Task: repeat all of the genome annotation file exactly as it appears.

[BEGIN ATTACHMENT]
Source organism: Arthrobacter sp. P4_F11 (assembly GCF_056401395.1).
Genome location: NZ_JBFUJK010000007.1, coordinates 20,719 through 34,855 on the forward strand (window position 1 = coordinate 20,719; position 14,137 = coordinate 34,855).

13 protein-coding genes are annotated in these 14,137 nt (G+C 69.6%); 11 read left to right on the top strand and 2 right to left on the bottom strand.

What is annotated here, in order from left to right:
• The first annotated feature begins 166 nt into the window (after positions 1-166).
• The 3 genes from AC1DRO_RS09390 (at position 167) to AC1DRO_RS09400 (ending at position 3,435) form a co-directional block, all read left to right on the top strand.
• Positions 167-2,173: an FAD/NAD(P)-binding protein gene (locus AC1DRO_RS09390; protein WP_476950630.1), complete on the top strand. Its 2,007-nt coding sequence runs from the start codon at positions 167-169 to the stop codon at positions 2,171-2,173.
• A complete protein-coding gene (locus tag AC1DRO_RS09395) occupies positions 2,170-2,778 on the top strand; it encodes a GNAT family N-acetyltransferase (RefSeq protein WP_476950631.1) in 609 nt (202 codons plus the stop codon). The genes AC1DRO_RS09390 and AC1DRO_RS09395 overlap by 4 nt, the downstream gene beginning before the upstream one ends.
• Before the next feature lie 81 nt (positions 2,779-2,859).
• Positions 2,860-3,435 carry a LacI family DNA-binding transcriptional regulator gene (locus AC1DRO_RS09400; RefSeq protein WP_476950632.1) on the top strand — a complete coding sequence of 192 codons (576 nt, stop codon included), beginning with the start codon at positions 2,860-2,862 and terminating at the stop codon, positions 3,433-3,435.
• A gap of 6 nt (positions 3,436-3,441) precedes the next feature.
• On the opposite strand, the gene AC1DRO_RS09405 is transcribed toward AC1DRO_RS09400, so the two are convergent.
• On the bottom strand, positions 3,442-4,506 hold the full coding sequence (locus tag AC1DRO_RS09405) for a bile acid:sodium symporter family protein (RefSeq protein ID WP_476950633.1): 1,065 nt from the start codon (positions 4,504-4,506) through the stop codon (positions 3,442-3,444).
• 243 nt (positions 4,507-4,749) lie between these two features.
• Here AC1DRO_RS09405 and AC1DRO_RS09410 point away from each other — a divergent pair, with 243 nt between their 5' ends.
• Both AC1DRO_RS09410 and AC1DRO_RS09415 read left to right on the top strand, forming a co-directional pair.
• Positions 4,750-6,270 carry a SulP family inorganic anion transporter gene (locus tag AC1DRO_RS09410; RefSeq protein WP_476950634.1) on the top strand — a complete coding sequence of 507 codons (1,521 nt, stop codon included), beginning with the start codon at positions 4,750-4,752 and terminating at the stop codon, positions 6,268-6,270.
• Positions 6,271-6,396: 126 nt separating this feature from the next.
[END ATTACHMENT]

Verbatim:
Source organism: Arthrobacter sp. P4_F11 (assembly GCF_056401395.1).
Genome location: NZ_JBFUJK010000007.1, coordinates 20,719 through 34,855 on the forward strand (window position 1 = coordinate 20,719; position 14,137 = coordinate 34,855).

13 protein-coding genes are annotated in these 14,137 nt (G+C 69.6%); 11 read left to right on the top strand and 2 right to left on the bottom strand.

What is annotated here, in order from left to right:
• The first annotated feature begins 166 nt into the window (after positions 1-166).
• The 3 genes from AC1DRO_RS09390 (at position 167) to AC1DRO_RS09400 (ending at position 3,435) form a co-directional block, all read left to right on the top strand.
• Positions 167-2,173: an FAD/NAD(P)-binding protein gene (locus AC1DRO_RS09390; protein WP_476950630.1), complete on the top strand. Its 2,007-nt coding sequence runs from the start codon at positions 167-169 to the stop codon at positions 2,171-2,173.
• A complete protein-coding gene (locus tag AC1DRO_RS09395) occupies positions 2,170-2,778 on the top strand; it encodes a GNAT family N-acetyltransferase (RefSeq protein WP_476950631.1) in 609 nt (202 codons plus the stop codon). The genes AC1DRO_RS09390 and AC1DRO_RS09395 overlap by 4 nt, the downstream gene beginning before the upstream one ends.
• Before the next feature lie 81 nt (positions 2,779-2,859).
• Positions 2,860-3,435 carry a LacI family DNA-binding transcriptional regulator gene (locus AC1DRO_RS09400; RefSeq protein WP_476950632.1) on the top strand — a complete coding sequence of 192 codons (576 nt, stop codon included), beginning with the start codon at positions 2,860-2,862 and terminating at the stop codon, positions 3,433-3,435.
• A gap of 6 nt (positions 3,436-3,441) precedes the next feature.
• On the opposite strand, the gene AC1DRO_RS09405 is transcribed toward AC1DRO_RS09400, so the two are convergent.
• On the bottom strand, positions 3,442-4,506 hold the full coding sequence (locus tag AC1DRO_RS09405) for a bile acid:sodium symporter family protein (RefSeq protein ID WP_476950633.1): 1,065 nt from the start codon (positions 4,504-4,506) through the stop codon (positions 3,442-3,444).
• 243 nt (positions 4,507-4,749) lie between these two features.
• Here AC1DRO_RS09405 and AC1DRO_RS09410 point away from each other — a divergent pair, with 243 nt between their 5' ends.
• Both AC1DRO_RS09410 and AC1DRO_RS09415 read left to right on the top strand, forming a co-directional pair.
• Positions 4,750-6,270 carry a SulP family inorganic anion transporter gene (locus tag AC1DRO_RS09410; RefSeq protein WP_476950634.1) on the top strand — a complete coding sequence of 507 codons (1,521 nt, stop codon included), beginning with the start codon at positions 4,750-4,752 and terminating at the stop codon, positions 6,268-6,270.
• Positions 6,271-6,396: 126 nt separating this feature from the next.